Almodóvar’s monumental and sinister-looking castle dominates the view from far and wide, rising almost sheer above the Río Guadalquivir with just enough room for the AVE high-speed railway to squeeze in between. It was founded in the 8th century but owes most of its present appearance to post-Reconquista rebuilding. Because the castle had never been taken by force, Pedro I (‘the Cruel’) used it as a treasure store. Its sense of impregnability is still potent within the massive walls.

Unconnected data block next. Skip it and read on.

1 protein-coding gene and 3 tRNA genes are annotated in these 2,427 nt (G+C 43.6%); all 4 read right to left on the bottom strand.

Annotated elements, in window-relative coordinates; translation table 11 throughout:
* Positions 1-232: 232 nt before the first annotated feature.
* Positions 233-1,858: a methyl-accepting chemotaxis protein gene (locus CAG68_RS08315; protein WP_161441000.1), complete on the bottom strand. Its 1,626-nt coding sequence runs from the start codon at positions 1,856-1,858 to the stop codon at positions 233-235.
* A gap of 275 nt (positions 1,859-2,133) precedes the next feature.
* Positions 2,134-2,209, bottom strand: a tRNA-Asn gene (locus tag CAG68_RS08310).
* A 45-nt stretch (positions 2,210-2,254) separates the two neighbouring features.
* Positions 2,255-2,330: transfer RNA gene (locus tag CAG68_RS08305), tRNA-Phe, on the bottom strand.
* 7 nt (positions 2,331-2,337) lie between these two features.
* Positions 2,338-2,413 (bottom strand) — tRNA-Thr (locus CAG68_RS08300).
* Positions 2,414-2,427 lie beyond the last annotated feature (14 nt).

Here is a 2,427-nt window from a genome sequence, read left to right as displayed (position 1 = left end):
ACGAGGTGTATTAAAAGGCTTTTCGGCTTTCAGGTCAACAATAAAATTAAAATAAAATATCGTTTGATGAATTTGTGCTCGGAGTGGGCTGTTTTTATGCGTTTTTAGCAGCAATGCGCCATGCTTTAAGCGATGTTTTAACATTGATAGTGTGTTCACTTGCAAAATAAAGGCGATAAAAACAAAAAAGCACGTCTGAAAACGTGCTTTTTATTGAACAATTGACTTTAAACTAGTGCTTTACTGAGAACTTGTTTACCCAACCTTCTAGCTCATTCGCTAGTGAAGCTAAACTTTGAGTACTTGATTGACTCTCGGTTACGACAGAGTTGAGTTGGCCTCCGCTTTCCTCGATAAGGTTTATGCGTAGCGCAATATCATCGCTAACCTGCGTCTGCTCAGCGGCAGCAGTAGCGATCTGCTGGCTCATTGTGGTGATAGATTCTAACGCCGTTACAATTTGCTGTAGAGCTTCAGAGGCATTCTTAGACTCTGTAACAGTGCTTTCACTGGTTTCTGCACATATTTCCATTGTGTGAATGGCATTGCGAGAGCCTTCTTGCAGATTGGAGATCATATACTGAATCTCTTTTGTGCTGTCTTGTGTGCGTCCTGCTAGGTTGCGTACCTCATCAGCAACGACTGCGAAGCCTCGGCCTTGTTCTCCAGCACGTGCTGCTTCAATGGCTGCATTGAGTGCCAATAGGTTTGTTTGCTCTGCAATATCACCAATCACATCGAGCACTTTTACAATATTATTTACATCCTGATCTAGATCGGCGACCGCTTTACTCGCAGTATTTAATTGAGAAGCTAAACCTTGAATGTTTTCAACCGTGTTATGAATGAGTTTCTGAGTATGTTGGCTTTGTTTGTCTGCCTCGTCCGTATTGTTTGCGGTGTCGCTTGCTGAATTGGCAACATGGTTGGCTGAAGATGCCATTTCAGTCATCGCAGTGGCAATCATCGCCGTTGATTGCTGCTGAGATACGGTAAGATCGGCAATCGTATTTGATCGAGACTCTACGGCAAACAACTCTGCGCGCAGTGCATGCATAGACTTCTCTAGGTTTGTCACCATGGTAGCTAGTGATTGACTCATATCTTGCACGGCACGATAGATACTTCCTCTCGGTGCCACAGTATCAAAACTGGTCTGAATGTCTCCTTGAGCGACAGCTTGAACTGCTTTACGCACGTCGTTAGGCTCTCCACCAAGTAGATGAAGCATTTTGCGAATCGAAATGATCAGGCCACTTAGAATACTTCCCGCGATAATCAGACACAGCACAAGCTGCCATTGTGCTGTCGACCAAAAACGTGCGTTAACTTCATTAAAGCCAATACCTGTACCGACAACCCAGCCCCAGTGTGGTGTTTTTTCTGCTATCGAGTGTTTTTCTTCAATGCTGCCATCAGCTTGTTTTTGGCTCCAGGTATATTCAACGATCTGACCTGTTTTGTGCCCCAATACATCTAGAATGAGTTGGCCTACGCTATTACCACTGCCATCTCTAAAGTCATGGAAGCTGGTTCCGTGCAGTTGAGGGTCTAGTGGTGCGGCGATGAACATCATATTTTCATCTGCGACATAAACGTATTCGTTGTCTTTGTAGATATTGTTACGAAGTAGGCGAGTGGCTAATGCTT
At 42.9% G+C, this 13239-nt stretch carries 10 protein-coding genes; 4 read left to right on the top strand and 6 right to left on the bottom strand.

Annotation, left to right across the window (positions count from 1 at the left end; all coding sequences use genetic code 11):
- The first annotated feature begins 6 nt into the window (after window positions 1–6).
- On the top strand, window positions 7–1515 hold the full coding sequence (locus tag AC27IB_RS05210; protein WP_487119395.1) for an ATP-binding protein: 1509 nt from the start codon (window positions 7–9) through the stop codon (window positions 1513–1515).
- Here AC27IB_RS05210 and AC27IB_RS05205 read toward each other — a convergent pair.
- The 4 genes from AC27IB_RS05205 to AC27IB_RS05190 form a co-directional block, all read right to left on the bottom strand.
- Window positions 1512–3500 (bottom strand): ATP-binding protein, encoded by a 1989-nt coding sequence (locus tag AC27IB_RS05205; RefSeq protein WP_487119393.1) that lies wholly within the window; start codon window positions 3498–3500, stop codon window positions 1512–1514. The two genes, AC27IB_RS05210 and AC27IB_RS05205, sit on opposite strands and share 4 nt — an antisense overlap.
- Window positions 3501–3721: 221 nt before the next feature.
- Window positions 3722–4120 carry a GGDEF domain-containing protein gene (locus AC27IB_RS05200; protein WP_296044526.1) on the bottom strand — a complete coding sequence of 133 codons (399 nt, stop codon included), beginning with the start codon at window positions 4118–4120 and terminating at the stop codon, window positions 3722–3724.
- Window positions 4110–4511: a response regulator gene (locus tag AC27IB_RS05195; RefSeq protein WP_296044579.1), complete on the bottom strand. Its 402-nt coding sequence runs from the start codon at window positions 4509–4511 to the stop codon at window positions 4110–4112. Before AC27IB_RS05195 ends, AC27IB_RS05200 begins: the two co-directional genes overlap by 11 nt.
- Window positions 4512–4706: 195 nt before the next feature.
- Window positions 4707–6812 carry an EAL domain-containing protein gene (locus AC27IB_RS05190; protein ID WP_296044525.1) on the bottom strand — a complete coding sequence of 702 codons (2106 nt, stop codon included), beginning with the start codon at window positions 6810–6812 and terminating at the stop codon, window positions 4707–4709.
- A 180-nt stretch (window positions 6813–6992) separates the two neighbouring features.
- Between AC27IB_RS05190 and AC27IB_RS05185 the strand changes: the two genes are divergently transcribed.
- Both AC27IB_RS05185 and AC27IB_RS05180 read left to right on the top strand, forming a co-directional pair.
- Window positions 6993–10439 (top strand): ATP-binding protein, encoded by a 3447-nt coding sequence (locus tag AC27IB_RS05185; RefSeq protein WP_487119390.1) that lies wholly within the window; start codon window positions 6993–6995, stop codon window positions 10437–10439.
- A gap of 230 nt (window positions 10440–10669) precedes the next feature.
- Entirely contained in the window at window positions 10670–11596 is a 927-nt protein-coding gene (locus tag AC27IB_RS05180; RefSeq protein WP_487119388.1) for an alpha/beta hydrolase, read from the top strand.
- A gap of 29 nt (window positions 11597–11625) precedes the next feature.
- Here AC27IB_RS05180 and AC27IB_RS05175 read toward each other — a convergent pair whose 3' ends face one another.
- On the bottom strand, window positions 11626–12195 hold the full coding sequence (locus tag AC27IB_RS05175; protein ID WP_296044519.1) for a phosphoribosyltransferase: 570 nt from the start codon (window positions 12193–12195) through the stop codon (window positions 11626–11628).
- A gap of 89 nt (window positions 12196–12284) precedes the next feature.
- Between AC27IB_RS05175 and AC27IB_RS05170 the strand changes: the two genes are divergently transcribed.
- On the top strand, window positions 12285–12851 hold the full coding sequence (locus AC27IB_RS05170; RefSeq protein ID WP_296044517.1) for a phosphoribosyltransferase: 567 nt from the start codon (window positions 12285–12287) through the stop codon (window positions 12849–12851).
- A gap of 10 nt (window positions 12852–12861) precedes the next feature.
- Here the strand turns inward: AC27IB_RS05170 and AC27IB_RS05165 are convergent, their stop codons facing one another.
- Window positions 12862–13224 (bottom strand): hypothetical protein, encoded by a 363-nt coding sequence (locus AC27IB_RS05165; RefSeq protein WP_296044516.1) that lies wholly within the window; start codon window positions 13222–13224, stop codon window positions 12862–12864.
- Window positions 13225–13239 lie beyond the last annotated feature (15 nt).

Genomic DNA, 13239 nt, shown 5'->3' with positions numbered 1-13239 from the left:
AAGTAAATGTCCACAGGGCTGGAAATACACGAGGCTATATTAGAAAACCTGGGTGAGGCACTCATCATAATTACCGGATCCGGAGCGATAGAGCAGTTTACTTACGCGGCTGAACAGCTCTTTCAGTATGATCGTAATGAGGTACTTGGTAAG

You can climb up several of the nine towers, the mightiest being the Torre del Homenaje (Tower of Homage), which also contains the dungeon, where medieval conditions are re-created by a mannequin tableau. A film on the castle's history, with English subtitles, is screened in the chapel.
There is parking below the castle, or you can drive up the driveway and park just below the entrance, saving a 600m uphill walk.